September 21, 2010
Tanning Lotion Can Help Women Cut Back On Sunbathing
Government funded researchers have found that they can get women to cut back on sunbathing by getting them to use tanning lotion instead.
According to the Centers for Disease Control and Prevention (CDC), most of the skin cancers diagnosed every year in the U.S. are sun-related. Melanoma, which is the most deadly kind, kills about 8,700 people every year.
U.S. researchers tested whether offering sunbathing women free samples of tanning lotion and sunscreen could heighten awareness of the harms.
They set up a tent on a beach and invited 250 women to come inside. Half of the women received free cosmetics samples unrelated to skin health, while research assistants handed out sunless tanners along with a bit of skin cancer education to the others.
"Many people find a tanned appearance to be physically attractive and combating that with a health message is difficult," Sherry Pagoto, of the University of Massachusetts Medical School in Worchester, told Reuters Health by e-mail.
"Instead of trying to talk people out of wanting to be tan, we decided to encourage them to use sunless tanning as a healthier alternative."
After a couple of months, the women given sunless tanners reported a 33 percent decrease in sunbathing, compared to 10 percent in the control group.
They also got fewer sunburns and wore more protective clothing.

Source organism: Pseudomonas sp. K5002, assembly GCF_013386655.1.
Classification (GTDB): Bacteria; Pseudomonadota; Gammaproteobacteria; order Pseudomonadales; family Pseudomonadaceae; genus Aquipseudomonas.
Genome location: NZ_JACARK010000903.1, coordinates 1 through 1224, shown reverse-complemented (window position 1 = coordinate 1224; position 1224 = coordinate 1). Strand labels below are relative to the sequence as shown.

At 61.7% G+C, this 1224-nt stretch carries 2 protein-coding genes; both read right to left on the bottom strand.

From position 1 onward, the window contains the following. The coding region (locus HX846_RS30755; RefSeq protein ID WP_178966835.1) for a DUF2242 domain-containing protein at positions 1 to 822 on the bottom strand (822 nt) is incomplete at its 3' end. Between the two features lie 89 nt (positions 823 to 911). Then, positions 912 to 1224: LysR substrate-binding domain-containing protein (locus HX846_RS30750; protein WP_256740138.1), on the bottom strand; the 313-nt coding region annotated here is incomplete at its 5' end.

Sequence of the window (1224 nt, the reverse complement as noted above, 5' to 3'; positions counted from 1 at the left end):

Pagoto's findings appear in the Archives of Dermatology. She told Reuters that the active ingredient in tanning lotions has been approved by the U.S. Food and Drug Administration since 1973, with no harms reported.
Some tanning lotions cost less than $10, while prices vary widely.
However, according to the American Cancer Society, the FDA has not green-lighted the ingredients in tanning pills, which may in fact be harmful.
Dr. June Robinson, a dermatologist who wrote an editorial on the findings, told Reuters that tanning lotions have improved considerably in recent years.
"I feel comfortable recommending them," Robinson, who added she has no industry ties, told Reuters Health. "What many people do at this time of year is think about indoor tanning. Instead try to pick up a sunless tanner."
She said she was more reluctant to recommend the sprays, which might be inhaled.
However, using sunless tanners is not a foolproof recipe for fewer sunburns.
A new survey published in the Archives of Dermatology said that about one in 10 U.S. adolescents say they use tanning products. However, that does not mean they use more sunscreen or limit their UV exposure. Teens who use sunless tanners also spend more time in tanning beds and tend to get more sunburns.
"People who really want to be tan should strongly consider using sunless tanning instead of tanning booths or sunbathing," Pagoto told Reuters. "Melanoma, the deadly form of skin cancer, is the #2 cancer diagnosed in young women, and it is highly associated with (ultraviolet radiation) exposure via the sun or tanning booths."
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